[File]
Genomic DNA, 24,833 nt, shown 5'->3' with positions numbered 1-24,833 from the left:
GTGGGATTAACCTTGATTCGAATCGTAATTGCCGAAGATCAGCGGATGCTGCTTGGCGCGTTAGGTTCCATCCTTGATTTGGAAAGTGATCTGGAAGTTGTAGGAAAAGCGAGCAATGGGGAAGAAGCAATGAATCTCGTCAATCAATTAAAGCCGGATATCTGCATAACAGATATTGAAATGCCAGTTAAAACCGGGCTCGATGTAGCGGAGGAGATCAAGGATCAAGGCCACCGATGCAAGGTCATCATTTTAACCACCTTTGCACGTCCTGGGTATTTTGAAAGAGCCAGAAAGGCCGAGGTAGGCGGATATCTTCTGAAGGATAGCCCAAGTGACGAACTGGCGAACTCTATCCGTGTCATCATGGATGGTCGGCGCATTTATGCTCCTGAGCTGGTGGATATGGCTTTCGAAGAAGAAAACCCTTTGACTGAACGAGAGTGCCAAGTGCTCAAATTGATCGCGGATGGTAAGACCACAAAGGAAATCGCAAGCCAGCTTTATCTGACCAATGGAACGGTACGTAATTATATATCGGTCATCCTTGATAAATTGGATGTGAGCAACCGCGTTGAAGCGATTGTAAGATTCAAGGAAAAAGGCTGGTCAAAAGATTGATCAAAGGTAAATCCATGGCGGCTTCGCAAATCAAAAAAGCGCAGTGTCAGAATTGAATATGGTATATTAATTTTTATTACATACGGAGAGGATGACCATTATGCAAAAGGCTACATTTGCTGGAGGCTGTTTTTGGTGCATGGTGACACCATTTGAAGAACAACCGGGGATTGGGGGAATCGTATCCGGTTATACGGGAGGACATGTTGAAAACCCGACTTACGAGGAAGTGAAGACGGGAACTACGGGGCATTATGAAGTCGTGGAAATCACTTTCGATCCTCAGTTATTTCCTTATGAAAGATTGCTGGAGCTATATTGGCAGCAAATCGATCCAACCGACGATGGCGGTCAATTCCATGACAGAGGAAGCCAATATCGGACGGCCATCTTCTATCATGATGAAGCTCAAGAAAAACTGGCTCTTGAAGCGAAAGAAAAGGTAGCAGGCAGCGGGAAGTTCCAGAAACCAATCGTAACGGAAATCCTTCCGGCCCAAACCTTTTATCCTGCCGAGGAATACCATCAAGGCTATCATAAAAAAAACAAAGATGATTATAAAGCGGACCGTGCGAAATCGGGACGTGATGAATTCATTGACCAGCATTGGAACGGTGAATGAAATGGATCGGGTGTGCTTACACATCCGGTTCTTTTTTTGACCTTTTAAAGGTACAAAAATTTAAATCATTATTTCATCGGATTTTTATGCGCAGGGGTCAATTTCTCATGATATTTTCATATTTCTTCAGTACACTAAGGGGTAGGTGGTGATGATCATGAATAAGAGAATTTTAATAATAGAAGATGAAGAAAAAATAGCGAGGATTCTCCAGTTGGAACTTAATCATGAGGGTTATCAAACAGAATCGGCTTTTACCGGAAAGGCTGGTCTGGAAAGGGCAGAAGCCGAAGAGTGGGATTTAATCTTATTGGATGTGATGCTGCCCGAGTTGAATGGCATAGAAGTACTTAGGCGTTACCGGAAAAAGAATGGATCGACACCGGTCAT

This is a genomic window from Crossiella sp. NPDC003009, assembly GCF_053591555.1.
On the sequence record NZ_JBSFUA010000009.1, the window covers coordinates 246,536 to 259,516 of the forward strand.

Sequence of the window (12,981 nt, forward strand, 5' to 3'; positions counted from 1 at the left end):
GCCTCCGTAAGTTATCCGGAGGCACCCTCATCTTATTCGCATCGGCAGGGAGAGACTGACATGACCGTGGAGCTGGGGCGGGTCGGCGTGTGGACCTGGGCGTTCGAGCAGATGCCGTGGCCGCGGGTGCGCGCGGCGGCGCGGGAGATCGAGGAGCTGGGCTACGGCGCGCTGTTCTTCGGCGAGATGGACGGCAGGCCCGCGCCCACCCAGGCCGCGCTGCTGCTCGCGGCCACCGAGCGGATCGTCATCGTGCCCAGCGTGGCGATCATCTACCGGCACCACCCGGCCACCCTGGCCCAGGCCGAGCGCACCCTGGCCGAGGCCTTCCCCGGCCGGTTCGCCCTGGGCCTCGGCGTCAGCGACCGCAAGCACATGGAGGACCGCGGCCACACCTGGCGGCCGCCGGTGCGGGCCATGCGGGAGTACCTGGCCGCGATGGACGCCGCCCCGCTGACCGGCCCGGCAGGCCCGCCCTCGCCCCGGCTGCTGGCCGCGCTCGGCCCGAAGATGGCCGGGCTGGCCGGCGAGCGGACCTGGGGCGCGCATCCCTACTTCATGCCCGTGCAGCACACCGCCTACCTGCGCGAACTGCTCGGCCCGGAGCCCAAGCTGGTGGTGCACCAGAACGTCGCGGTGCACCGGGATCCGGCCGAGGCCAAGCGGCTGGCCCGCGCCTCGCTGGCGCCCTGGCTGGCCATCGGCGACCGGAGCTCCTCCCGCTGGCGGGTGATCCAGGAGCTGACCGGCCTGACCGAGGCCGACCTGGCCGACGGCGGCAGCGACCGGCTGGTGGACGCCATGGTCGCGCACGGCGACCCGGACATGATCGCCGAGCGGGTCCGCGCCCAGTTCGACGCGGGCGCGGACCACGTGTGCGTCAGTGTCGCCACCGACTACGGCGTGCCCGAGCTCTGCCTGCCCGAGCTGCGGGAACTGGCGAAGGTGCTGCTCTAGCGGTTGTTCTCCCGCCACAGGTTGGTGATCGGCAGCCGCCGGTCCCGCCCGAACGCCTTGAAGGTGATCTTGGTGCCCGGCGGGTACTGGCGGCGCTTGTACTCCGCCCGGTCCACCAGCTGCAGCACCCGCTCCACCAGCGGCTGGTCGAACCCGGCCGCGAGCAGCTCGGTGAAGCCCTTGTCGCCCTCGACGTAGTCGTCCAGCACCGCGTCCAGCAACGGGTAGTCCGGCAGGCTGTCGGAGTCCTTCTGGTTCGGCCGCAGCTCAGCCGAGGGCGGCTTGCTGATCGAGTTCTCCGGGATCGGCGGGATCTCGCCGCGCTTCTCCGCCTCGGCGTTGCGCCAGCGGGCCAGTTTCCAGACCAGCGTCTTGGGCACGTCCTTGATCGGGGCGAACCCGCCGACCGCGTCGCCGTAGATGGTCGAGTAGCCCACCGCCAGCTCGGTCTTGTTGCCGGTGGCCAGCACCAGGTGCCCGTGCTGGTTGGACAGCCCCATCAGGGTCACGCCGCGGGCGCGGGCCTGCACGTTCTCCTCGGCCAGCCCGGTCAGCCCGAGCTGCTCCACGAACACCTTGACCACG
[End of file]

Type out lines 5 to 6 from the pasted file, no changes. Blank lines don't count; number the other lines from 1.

Sequence of the window (12,981 nt, forward strand, 5' to 3'; positions counted from 1 at the left end):
GCCTCCGTAAGTTATCCGGAGGCACCCTCATCTTATTCGCATCGGCAGGGAGAGACTGACATGACCGTGGAGCTGGGGCGGGTCGGCGTGTGGACCTGGGCGTTCGAGCAGATGCCGTGGCCGCGGGTGCGCGCGGCGGCGCGGGAGATCGAGGAGCTGGGCTACGGCGCGCTGTTCTTCGGCGAGATGGACGGCAGGCCCGCGCCCACCCAGGCCGCGCTGCTGCTCGCGGCCACCGAGCGGATCGTCATCGTGCCCAGCGTGGCGATCATCTACCGGCACCACCCGGCCACCCTGGCCCAGGCCGAGCGCACCCTGGCCGAGGCCTTCCCCGGCCGGTTCGCCCTGGGCCTCGGCGTCAGCGACCGCAAGCACATGGAGGACCGCGGCCACACCTGGCGGCCGCCGGTGCGGGCCATGCGGGAGTACCTGGCCGCGATGGACGCCGCCCCGCTGACCGGCCCGGCAGGCCCGCCCTCGCCCCGGCTGCTGGCCGCGCTCGGCCCGAAGATGGCCGGGCTGGCCGGCGAGCGGACCTGGGGCGCGCATCCCTACTTCATGCCCGTGCAGCACACCGCCTACCTGCGCGAACTGCTCGGCCCGGAGCCCAAGCTGGTGGTGCACCAGAACGTCGCGGTGCACCGGGATCCGGCCGAGGCCAAGCGGCTGGCCCGCGCCTCGCTGGCGCCCTGGCTGGCCATCGGCGACCGGAGCTCCTCCCGCTGGCGGGTGATCCAGGAGCTGACCGGCCTGACCGAGGCCGACCTGGCCGACGGCGGCAGCGACCGGCTGGTGGACGCCATGGTCGCGCACGGCGACCCGGACATGATCGCCGAGCGGGTCCGCGCCCAGTTCGACGCGGGCGCGGACCACGTGTGCGTCAGTGTCGCCACCGACTACGGCGTGCCCGAGCTCTGCCTGCCCGAGCTGCGGGAACTGGCGAAGGTGCTGCTCTAGCGGTTGTTCTCCCGCCACAGGTTGGTGATCGGCAGCCGCCGGTCCCGCCCGAACGCCTTGAAGGTGATCTTGGTGCCCGGCGGGTACTGGCGGCGCTTGTACTCCGCCCGGTCCACCAGCTGCAGCACCCGCTCCACCAGCGGCTGGTCGAACCCGGCCGCGAGCAGCTCGGTGAAGCCCTTGTCGCCCTCGACGTAGTCGTCCAGCACCGCGTCCAGCAACGGGTAGTCCGGCAGGCTGTCGGAGTCCTTCTGGTTCGGCCGCAGCTCAGCCGAGGGCGGCTTGCTGATCGAGTTCTCCGGGATCGGCGGGATCTCGCCGCGCTTCTCCGCCTCGGCGTTGCGCCAGCGGGCCAGTTTCCAGACCAGCGTCTTGGGCACGTCCTTGATCGGGGCGAACCCGCCGACCGCGTCGCCGTAGATGGTCGAGTAGCCCACCGCCAGCTCGGTCTTGTTGCCGGTGGCCAGCACCAGGTGCCCGTGCTGGTTGGACAGCCCCATCAGGGTCACGCCGCGGGCGCGGGCCTGCACGTTCTCCTCGGCCAGCCCGGTCAGCCCGAGCTGCTCCACGAACACCTTGACCACG